Wednesday, June 22, 2016
12 Stompin At The Savoy
What is jazz?
I am asked this again and again.
The topic of jazz is especially confusing to anyone who takes Ken Burns seriously.
Burns, the author of the supposedly definitive book, “Jazz,” failed to mention such important historic jazz icons as Chet Baker, Bing Crosby and Mel Torme in his manuscript, which was later turned into a similarly exclusionary TV documentary series. And that’s just for starters.
He ridiculed Paul Whiteman, George Gershwin and Benny Goodman, all pioneers in bringing jazz to the mainstream in the early part of the 20th Century.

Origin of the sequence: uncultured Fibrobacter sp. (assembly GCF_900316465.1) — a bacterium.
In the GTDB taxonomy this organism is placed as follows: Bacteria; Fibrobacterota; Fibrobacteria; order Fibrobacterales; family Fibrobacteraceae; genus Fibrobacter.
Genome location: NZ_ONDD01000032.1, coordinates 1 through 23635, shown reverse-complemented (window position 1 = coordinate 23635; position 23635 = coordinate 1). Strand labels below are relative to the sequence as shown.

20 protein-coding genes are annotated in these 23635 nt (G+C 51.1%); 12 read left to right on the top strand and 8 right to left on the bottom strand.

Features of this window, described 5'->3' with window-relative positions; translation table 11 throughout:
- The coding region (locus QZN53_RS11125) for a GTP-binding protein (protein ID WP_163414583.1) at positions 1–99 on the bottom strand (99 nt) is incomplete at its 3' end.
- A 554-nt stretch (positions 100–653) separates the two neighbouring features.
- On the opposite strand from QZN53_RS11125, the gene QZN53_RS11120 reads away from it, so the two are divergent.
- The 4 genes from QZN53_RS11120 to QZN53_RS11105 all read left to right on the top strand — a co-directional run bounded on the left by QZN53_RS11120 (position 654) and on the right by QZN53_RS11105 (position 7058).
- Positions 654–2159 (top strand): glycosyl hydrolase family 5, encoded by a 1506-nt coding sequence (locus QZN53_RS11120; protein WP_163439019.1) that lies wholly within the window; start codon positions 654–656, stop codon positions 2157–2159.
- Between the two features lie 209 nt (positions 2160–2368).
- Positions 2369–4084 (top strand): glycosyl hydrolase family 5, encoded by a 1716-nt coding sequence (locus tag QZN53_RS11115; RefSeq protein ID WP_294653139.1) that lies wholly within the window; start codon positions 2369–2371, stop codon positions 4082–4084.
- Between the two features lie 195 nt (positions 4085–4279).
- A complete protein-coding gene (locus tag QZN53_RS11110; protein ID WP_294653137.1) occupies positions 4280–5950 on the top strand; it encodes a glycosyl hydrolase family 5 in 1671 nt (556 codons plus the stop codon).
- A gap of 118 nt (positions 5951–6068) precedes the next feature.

And what of Rogers & Hart, Kurt Weill, Cole Porter, Irving Berlin and other composers who turned Broadway into the biggest stage jazz music has ever seen? Or Ginger Rogers and Fred Astaire, Gene Kelly and Oscar Levant, who sang, danced and acted their way into the history books to the accompaniment of the greatest music ever written?
Or Kay Thompson, MGM’s vocal coach, who incorporated the idiom of jazz in her arrangements for movies like “Funny Face” and “Meet Me In St. Louis?”
And what of Tommy Dorsey, Artie Shaw and countless others – possibly mentioned in passing, but given short shrift.
Not… Read the full story »